For some, the move to a new profession in post-retirement years can mean opening new doors to stay involved in a new role in a previous workplace, or to explore a passion. A retired teacher might become a substitute for the local school district and a business executive might look into becoming a management consultant.
This is the point where you can choose how you want to earn additional income in retirement. Another important decision to make is how to spend your free time.
Social networks are often built around jobs and professions. It’s important to invest time and resources into physical and mental health and building up a new social network during retirement.
Preparing to retire means having a complete view of your financial, health and lifestyle goals. While it may seem daunting, a checklist can help keep your tasks in order, especially as your retirement date gets closer. The earlier you start, the more prepared you’ll be. Download our pre-retirement checklist
now so you can start preparing for your future, whether retirement is a decade or just months away.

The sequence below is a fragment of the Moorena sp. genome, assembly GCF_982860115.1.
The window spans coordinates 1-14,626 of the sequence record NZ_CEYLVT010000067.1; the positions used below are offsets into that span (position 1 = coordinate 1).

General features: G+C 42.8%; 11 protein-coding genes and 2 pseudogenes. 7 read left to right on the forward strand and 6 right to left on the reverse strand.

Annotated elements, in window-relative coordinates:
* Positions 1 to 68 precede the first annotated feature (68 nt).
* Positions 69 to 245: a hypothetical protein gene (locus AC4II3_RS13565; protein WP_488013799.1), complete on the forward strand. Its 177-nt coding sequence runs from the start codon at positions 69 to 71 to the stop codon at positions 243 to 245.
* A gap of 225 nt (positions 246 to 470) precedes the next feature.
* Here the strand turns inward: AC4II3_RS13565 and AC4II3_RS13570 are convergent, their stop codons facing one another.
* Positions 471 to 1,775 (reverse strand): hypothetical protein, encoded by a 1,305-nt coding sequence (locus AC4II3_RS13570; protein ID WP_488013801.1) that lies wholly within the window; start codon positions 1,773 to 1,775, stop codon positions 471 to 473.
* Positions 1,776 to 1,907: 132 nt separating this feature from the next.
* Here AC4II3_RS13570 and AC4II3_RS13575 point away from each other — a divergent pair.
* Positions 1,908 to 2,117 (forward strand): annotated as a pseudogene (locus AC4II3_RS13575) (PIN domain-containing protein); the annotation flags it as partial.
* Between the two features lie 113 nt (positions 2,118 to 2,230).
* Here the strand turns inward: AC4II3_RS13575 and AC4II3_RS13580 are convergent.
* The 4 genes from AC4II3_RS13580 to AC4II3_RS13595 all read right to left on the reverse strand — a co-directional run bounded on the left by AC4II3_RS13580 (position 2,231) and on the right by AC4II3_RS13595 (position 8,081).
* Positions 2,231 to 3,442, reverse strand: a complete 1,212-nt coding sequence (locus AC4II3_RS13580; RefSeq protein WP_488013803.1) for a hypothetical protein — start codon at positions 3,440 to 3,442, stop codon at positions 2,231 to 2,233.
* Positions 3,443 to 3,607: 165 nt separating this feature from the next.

The content is provided for informational purposes only and does not constitute advice. For specific details on how this may apply to your personal situation, contact your personal financial advisor or insurance agent for more details. American Equity contracts are only sold through independent agents. Please contact your state insurance department to see if there is an independent insurance agent in your area appointed to sell American Equity annuity contracts.
American Equity Investment Life Insurance Company® does not offer legal, investment, or tax advice. Please consult a qualified professional.